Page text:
Ocaml in String Theory
 Thomas Fischbacher
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Date:  20050103 (12:13) 
From:  Thomas Fischbacher <Thomas.Fischbacher@P...> 
Subject:  Ocaml in String Theory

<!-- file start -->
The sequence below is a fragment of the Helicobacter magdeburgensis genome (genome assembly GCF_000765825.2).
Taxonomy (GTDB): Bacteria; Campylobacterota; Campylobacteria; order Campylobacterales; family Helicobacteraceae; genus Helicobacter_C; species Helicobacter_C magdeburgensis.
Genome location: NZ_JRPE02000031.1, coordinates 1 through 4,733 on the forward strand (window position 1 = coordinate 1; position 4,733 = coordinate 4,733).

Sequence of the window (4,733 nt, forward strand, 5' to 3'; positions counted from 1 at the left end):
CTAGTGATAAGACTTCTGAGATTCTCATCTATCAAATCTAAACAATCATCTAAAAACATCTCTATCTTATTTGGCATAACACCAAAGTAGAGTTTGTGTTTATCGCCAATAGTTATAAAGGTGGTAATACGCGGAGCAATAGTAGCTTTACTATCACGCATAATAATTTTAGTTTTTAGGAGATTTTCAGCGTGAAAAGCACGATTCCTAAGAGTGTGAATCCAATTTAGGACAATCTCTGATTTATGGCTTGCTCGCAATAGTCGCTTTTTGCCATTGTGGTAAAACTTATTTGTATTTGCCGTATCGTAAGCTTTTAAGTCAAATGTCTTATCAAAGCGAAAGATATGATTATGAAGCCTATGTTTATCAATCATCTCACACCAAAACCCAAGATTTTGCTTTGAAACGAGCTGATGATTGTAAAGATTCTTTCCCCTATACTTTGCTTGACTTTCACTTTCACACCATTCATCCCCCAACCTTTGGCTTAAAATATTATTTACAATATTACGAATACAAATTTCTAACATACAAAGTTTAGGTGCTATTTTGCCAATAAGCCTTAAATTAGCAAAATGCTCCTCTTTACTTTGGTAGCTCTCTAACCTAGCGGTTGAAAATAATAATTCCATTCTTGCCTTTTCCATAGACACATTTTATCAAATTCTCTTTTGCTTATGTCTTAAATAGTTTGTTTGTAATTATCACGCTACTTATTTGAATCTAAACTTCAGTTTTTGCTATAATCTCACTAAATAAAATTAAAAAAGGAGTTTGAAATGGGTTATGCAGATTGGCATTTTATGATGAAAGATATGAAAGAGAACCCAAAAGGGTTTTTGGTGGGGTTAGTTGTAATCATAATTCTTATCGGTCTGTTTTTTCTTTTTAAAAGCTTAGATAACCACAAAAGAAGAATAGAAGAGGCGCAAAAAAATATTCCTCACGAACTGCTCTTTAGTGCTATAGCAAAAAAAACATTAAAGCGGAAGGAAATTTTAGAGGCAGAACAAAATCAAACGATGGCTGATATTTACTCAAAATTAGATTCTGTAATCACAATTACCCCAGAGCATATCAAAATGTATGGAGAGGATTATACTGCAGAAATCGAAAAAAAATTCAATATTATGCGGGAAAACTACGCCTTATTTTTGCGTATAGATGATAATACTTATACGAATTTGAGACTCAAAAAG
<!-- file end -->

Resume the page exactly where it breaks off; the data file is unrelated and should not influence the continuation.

Ladies and Gentlemen, a happy new year to all readers of this list. For a nonmainstream language like Ocaml, it is evidently of great importance to have good answers to the question about its practical relevance. It seems as if we now have another nice application to add to the list: in today's official arxiv.org listing, the following preprint paper (by myself and two colleagues from the Albert Einstein Institute) appeared: http://www.arxiv.org/abs/hepth/0412331 Physically speaking, one of the hot topics in string theory today is the conjectured equivalence of certain quantum field theories which neither at the classical level nor as quantum theories have an intrinsic length scale on the one side  socalled conformal field theories  and string theory on a spacetime which approaches constant negative curvature at infinity (i.e. anti deSitter space)  see e.g. http://www.phys.lsu.edu/mog/mog18/node10.html What we did was to provide further strong evidence that the physical key property of integrability holds, however another important property known as BMN scaling (sorry, I cannot go into details) is violated in quite nonobvious ways. Computationally, what we had to do in order to achieve this result was to develop a fast algorithm which furthermore can be implemented close to the machine level that allows us to sum literally billions of contributions from different planar feynman graphs with four loops in them. Planarity is the key property here that makes this calculation feasible  if we included the nonplanar graphs as well, we would have had to deal with an estimated number of contributions of about half a quadrillion. At the much simpler three loop level, our approach is faster than previous ones (using the FORM program which was built explicitly for fast quantum field theoretic calculations) by about a factor of 100. This comes in part from our improved algorithm that singles out planar graphs (and hence scales much better than algorithms which do not), in part from doing term transformations not in an interpreted fashion, but directly at machine code level (via compiled ocaml), furthermore from carefully ensuring not to do unnecessary work when simplifying terms, from evil hacks (such as abusing the FPU to do exact(!) fraction arithmetics for fractions of the form <small numerator>/<small power of 2>), and  quite important  from certain algorithmic tricks from the functional programmer's toolbox such as continuation coding and lazy evaluation. In other words, it would not at all have been possible in anything else but a fast compiled functional language. Nevertheless, we still had to burn 88 000+ CPUhours on 2 GHz Athlon (and Opteron) hardware to do the largest piece of the calculation and we are very grateful towards our numerical colleagues for providing us with appropriate resources  this is true symbolic supercomputing. While we (the authors) are not yet sure about this, we think to have strong reason to believe that this may be the (presumably by orders of magnitude) largest symbolic algebra calculation performed so far  counting the number of term transformations. (Excluding cypher breaking and prime search attempts, as the underlying questions hardly can be regarded as of symbolic nature.) We know that there have been quite large fourloop QCD calculations before involving something like 50 000 individual graphs that furthermore had to deal with some transformations on integrals (which we do not have, due to a certain kind of reduction we perform in our model) and hence are somewhat more difficult to calculate than our graphs  but certainly not by a factor of 100 000. If anyone knows better and can tell us about an even larger symbolic calculation, we would be glad to hear about it. While our paper is essentially for physicists, it features a selfcontained appendix explaining the algorithmic and implementation aspects of our work that should be readable especially for people with a computer science background. Furthermore, one can download (details in the paper) our source. Unfortunately, in order to actually build the program, one needs a somewhat large development environment, as some of the ocaml source and data files are machine generated by perl and CMU Common Lisp. Admittedly, the code could be cleaner, but one should keep in mind here a few external factors (i.e. pressure to publish new physical results) which are different for computer scientists and physicists. Well, it's not as bad as quite a lot of code in physics, and I think I can show it around without having to pull a brown paper bag over my head, but the style is certainly not one I'd like to see in textbooks. Given the time (which I at present do not have), I'd like to clean it up a bit more.  regards, tf@cip.physik.unimuenchen.de (o_ Thomas Fischbacher  http://www.cip.physik.unimuenchen.de/~tf //\ (lambda (n) ((lambda (p q r) (p p q r)) (lambda (g x y) V_/_ (if (= x 0) y (g g ( x 1) (* x y)))) n 1)) (Debian GNU)